The former Tonofenfabrik (Clay Oven Factory) is situated in the historic centre of Lahr in Germany, close to the remains of the medieval castle ‘Storchenturm’ and the medieval town wall. In danger of complete deterioration, the listed building has been reinvented as a City Museum utilizing this strategic urban location to create a destination for tourists and residents alike involving them with the history and heritage of Lahr in a way the old museum in the city’s park was never able to. The old industrial brick building was not only transformed into a modern museum, but the somewhat incomplete ‘L’ shaped volume has been completed by a new stair tower forming a coherent ensemble of old and new.
The new stair tower clad in red concrete does not only create a new seamless loop through the exhibition but together with the existing building and its chimney transforms the ensemble into a highly recognisable, almost iconic presence in the urban space that quickly has become an integral part of the city’s identity. In addition to the presentation of the multi-layered history of Lahr and its inhabitants within the building, the redevelopment of the public space surrounding the museum completes the urban ensemble, finally allowing important historic layers and structures in the centre of Lahr to become legible once more.
The design for the building opens the historic gate at the street corner to create a welcoming entrance while expanding the ground floor outwards into the urban plaza, utilizing two newly created openings in the northern façade. This permeable interface between city and building establishes an important destination within the city that is not only a museum but a highly frequented place for local encounter and events. To continue this strong connection between the interior and the public realm, the ground floor houses mainly public space such as the foyer, café and small museum shop. In addition, parts of the permanent exhibition are on display in this non-ticketed area, acting as an appetizer to invite people in and so that the history of the city moves even further into the public eye. The stair tower takes a major role in establishing a clear and intuitive circulation that guides the visitor through the exhibition and which is being articulated to the outside in the formal manifestation of the red concrete façade.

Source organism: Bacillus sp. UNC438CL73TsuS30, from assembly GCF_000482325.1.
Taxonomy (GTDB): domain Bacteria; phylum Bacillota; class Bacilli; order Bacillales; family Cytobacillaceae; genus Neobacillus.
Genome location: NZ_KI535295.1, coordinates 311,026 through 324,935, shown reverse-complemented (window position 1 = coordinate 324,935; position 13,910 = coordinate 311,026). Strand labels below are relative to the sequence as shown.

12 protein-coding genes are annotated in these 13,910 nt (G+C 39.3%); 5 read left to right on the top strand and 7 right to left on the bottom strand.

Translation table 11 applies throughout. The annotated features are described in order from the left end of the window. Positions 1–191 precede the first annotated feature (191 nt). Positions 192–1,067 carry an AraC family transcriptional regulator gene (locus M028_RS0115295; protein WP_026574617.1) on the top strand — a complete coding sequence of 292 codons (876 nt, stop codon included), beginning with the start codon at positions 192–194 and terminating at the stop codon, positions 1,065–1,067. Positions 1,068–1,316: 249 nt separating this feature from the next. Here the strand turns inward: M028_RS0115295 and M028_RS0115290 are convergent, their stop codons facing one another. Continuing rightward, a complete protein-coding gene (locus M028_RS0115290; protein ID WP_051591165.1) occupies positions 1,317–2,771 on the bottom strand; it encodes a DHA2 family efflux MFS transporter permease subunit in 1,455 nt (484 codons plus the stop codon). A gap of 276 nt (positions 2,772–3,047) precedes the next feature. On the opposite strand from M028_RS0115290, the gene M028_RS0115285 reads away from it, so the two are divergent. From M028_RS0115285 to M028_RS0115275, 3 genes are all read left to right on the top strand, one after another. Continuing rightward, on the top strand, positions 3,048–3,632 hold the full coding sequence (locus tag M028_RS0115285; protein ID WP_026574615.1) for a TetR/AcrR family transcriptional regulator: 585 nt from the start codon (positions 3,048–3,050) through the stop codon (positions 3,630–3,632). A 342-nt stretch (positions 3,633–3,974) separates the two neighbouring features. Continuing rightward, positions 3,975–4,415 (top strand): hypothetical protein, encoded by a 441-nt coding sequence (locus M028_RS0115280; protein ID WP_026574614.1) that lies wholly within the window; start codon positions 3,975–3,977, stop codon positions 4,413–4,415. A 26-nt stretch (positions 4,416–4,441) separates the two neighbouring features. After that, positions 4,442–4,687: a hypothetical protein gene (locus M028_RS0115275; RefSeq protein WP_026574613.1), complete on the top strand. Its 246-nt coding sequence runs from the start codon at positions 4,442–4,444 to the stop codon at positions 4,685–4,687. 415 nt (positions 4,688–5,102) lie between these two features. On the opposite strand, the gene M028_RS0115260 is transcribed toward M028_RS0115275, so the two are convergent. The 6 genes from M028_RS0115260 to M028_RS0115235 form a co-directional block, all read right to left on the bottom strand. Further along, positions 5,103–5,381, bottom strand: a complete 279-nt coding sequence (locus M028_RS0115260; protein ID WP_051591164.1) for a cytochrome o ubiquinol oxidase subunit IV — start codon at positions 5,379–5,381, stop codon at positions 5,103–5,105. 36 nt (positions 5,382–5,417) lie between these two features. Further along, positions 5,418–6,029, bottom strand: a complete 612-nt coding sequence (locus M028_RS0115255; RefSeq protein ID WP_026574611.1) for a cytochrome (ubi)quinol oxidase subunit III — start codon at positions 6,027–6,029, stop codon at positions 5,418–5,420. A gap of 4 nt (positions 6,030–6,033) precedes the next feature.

Within the museum, two opposite approaches characterise the design: The exhibition areas in the historic industrial building have been restored subtly and restrain to preserve a maximum of the existing fabric and its character. The focus lies on the display of the colourful variety of the artefacts in the exhibition itself, designed by MuseoConsult and Studio Kernland. With its sinuous combination of pigmented concrete and the sharp metallic geometry of the balustrades and ceilings, the new circulation space continuous the formal language of its outside appearance and creates a spatial experience in contrast to the bright white rooms of the exhibition – a place intentionally designed as a resting point of reduced sensory experience in between the density of the exhibition.
Jan Merk, the president of the Association of the Museums of Baden Württemberg, has highlighted the significance of the building in the museum landscape of the federal state dominated by community-run institutions. He described the project as a highly successful combination of the Traditional and the Modern that fulfils the mission of a museum to collect, preserve and communicate, but furthermore acts as a repository of knowledge, entertainment machine and platform for participation.
architecture: Heneghan Peng Architects > www.hparc.com
photo: Thomas Bruns (c)